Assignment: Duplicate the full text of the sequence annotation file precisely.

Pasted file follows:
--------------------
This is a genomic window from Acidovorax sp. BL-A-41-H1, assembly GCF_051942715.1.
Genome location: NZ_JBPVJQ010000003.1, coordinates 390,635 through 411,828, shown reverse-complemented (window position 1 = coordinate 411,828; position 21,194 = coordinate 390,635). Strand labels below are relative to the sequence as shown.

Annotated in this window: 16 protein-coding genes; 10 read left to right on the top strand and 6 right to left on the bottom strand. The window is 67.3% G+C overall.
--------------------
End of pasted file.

This is a genomic window from Acidovorax sp. BL-A-41-H1, assembly GCF_051942715.1.
Genome location: NZ_JBPVJQ010000003.1, coordinates 390,635 through 411,828, shown reverse-complemented (window position 1 = coordinate 411,828; position 21,194 = coordinate 390,635). Strand labels below are relative to the sequence as shown.

Annotated in this window: 16 protein-coding genes; 10 read left to right on the top strand and 6 right to left on the bottom strand. The window is 67.3% G+C overall.